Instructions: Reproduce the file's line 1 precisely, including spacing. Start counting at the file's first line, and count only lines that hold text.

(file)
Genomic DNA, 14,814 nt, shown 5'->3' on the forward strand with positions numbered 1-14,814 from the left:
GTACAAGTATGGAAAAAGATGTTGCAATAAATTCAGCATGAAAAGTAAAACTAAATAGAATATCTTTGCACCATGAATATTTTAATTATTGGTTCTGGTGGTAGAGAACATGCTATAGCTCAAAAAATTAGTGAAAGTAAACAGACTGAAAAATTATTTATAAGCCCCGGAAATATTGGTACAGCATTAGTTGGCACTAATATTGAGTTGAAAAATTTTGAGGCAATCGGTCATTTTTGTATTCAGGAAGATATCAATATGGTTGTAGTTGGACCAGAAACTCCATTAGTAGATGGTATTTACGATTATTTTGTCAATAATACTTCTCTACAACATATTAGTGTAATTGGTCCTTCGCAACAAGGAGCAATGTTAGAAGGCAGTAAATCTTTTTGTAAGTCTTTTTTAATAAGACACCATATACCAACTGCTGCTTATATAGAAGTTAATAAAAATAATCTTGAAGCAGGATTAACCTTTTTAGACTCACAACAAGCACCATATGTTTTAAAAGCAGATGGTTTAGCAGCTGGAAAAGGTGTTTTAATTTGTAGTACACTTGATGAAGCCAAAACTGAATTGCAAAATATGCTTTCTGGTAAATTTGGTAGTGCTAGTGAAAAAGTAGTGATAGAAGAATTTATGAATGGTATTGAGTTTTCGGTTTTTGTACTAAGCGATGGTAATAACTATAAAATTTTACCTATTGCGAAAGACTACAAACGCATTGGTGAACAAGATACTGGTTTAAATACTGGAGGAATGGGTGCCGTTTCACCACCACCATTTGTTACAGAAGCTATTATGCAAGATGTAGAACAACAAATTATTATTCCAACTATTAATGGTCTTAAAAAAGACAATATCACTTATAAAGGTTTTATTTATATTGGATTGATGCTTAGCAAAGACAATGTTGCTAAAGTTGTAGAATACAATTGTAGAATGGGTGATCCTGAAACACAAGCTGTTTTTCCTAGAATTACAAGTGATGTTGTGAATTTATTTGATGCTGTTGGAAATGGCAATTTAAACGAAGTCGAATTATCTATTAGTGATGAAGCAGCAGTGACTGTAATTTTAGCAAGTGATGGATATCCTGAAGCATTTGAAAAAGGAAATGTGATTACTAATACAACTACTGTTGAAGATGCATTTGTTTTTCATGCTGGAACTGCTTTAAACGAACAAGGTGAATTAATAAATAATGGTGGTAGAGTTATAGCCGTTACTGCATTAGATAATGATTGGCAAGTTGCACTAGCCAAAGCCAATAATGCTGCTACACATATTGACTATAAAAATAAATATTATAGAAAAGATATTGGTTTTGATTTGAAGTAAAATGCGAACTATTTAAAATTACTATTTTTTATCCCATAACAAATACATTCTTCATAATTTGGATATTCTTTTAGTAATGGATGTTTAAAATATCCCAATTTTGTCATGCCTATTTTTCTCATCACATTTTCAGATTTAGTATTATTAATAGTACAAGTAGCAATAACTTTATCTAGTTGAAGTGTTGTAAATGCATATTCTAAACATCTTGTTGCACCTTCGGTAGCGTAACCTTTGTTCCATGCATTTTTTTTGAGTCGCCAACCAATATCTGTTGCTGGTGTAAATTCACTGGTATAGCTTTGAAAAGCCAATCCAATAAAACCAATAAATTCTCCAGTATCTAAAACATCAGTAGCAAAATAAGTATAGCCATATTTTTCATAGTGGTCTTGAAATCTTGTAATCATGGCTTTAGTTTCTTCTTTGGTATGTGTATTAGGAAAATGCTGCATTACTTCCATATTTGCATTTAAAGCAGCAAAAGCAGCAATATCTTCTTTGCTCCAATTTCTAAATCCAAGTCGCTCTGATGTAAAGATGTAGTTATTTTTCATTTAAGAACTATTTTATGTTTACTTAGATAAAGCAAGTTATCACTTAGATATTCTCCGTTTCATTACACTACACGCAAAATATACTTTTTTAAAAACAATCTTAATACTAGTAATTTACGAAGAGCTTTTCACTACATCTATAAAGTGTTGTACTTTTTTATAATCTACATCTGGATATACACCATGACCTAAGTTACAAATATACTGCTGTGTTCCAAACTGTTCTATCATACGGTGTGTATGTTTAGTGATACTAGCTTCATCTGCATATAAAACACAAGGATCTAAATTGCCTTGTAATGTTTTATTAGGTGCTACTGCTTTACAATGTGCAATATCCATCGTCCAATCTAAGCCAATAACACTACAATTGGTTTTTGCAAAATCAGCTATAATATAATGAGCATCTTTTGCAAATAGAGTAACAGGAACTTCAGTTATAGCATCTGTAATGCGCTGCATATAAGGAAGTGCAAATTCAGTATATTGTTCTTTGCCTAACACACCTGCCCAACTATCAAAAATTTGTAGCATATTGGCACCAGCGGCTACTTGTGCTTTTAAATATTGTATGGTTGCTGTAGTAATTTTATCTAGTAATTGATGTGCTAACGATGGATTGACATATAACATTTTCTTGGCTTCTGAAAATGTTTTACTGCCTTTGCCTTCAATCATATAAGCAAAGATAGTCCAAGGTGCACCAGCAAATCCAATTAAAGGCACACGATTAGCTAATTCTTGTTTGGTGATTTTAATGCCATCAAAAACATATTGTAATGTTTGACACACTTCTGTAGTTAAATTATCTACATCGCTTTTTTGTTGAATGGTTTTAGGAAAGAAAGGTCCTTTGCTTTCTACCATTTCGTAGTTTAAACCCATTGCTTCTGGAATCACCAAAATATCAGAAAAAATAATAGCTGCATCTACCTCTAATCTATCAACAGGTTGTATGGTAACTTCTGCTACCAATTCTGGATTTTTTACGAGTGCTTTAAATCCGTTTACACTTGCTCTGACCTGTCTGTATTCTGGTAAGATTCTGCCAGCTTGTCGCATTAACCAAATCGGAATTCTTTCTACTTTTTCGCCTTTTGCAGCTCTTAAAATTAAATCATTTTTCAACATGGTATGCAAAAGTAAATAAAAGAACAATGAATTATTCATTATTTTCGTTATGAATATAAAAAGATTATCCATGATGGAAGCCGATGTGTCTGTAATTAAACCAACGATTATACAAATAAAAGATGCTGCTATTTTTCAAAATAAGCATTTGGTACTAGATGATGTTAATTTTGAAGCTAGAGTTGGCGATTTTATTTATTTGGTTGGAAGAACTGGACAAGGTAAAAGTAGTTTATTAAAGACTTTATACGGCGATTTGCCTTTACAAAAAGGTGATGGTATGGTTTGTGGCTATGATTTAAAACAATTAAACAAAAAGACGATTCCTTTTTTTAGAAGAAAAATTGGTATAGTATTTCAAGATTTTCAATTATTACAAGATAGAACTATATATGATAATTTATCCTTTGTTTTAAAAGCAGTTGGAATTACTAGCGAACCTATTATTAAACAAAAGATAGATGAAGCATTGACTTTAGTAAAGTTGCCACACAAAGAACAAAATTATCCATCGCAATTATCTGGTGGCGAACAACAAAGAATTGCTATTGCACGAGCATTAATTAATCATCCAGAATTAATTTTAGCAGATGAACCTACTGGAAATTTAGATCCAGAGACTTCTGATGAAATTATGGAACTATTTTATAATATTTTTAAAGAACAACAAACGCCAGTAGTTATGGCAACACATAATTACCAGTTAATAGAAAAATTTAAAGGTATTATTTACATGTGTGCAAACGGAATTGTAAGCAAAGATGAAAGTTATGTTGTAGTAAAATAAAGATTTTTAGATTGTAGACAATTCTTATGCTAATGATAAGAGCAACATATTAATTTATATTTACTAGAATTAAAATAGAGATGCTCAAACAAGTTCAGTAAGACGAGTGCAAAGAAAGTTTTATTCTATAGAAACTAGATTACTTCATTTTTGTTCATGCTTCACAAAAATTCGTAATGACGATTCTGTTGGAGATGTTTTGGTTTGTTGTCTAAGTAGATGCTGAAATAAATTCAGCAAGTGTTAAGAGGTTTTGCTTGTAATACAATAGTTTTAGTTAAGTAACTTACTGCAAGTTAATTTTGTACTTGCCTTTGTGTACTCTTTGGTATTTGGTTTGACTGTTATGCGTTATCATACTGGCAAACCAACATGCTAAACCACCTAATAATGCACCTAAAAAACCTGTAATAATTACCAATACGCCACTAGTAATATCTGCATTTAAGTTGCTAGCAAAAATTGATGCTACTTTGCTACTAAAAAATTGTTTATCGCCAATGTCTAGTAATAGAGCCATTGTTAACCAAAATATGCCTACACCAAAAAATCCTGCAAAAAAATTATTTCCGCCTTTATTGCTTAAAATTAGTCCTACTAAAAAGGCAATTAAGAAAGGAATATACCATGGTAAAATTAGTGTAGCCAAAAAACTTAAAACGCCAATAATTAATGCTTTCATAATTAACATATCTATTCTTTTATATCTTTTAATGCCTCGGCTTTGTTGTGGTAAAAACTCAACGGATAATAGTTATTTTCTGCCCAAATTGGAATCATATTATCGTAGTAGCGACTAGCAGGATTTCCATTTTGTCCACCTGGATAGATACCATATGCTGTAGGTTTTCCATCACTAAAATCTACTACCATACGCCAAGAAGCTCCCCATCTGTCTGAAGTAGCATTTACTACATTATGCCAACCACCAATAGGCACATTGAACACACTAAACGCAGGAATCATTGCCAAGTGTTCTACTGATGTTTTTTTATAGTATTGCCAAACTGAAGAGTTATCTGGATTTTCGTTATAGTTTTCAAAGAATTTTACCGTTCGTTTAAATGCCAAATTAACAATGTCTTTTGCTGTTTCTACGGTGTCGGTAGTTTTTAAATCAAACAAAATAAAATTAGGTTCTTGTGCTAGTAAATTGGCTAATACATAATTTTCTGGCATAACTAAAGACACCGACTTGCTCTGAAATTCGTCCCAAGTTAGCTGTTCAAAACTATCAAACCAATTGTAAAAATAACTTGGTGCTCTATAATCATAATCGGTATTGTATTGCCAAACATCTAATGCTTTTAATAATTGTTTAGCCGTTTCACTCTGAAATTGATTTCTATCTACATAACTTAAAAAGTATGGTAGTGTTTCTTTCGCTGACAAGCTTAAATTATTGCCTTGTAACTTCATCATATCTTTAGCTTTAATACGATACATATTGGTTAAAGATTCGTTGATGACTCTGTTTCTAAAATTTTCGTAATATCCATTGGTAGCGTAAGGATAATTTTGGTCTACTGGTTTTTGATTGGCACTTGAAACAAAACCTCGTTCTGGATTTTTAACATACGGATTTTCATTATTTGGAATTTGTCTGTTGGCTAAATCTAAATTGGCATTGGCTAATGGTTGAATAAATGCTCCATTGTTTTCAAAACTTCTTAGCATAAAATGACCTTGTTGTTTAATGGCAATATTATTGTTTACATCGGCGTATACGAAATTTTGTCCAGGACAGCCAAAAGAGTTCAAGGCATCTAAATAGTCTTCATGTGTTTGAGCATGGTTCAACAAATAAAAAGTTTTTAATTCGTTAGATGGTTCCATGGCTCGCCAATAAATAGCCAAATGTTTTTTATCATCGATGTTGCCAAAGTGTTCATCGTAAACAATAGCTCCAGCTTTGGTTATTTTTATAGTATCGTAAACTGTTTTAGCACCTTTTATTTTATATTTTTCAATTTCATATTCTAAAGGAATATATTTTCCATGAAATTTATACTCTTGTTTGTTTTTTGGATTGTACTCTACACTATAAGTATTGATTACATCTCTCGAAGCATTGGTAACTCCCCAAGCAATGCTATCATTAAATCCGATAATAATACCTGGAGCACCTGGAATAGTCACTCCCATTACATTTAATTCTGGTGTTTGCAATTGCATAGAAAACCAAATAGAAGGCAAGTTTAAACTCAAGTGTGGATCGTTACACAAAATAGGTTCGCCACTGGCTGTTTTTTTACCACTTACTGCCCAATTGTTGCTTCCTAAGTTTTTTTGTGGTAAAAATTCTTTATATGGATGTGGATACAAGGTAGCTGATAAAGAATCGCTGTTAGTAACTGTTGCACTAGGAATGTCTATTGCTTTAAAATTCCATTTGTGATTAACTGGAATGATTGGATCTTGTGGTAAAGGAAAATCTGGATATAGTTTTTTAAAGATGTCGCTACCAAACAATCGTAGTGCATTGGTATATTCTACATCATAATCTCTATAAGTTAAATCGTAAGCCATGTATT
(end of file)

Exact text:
Genomic DNA, 14,814 nt, shown 5'->3' on the forward strand with positions numbered 1-14,814 from the left: